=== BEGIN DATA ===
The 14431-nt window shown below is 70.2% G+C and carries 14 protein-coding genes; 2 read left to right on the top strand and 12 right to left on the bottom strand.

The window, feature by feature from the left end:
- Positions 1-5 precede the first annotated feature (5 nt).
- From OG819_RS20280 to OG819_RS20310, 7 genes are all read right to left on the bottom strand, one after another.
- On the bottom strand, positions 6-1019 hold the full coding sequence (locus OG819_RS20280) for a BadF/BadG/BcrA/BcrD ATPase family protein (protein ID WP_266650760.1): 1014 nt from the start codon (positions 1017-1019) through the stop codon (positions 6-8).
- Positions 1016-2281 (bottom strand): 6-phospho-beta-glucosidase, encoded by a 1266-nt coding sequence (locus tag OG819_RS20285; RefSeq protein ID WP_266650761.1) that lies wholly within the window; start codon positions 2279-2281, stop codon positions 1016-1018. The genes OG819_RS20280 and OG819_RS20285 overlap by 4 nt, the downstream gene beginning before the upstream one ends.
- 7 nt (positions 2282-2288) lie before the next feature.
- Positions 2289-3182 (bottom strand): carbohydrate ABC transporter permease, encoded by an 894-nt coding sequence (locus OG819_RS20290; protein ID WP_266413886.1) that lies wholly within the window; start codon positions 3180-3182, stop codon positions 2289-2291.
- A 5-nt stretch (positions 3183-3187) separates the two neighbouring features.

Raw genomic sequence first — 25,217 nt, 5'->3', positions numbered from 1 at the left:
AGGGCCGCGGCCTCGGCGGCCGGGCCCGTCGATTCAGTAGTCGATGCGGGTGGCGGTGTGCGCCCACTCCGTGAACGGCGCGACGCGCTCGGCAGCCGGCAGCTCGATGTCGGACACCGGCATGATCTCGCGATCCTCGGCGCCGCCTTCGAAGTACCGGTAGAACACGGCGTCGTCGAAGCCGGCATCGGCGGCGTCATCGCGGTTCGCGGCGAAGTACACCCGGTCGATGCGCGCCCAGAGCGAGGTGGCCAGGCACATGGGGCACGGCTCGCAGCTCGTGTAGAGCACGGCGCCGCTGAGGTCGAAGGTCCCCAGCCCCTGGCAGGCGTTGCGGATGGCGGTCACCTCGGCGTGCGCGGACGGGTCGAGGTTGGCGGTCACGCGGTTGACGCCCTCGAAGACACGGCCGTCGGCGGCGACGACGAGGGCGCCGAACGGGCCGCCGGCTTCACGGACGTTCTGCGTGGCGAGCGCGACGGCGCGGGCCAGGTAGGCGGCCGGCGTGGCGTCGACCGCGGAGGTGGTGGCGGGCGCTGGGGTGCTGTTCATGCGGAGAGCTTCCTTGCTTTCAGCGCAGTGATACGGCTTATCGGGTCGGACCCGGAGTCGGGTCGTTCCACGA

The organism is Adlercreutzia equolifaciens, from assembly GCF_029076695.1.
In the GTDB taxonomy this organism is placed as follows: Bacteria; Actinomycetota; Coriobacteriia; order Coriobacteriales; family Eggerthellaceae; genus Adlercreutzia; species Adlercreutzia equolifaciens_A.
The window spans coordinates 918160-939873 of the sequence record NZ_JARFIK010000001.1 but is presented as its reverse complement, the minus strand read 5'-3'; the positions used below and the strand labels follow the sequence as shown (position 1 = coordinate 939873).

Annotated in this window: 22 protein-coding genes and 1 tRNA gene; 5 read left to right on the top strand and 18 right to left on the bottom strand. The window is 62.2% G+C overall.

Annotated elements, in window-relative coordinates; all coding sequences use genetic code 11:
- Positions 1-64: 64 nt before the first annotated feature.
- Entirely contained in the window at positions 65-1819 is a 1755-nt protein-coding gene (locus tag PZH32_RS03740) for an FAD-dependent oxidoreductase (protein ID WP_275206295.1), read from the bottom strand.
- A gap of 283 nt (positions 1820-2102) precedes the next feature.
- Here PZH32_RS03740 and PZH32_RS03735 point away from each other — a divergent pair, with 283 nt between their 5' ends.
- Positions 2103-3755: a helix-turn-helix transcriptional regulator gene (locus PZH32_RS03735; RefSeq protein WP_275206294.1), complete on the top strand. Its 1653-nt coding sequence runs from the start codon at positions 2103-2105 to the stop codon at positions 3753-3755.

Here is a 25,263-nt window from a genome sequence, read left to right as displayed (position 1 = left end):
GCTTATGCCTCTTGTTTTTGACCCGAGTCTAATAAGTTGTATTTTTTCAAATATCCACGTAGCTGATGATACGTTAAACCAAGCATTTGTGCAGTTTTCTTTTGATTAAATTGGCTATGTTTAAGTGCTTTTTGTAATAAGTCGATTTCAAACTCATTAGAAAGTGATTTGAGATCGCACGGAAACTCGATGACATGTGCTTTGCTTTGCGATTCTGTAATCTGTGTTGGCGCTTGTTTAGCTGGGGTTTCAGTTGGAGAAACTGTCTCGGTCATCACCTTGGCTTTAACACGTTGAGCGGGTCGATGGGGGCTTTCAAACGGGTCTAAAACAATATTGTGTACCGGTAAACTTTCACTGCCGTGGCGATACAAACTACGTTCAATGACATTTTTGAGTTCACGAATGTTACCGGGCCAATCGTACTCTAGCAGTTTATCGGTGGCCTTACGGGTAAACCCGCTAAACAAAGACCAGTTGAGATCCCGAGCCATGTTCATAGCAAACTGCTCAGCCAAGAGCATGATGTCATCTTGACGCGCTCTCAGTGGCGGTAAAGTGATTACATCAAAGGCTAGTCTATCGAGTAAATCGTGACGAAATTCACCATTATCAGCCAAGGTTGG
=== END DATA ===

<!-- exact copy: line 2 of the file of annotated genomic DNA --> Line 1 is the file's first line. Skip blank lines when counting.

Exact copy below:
The window, feature by feature from the left end: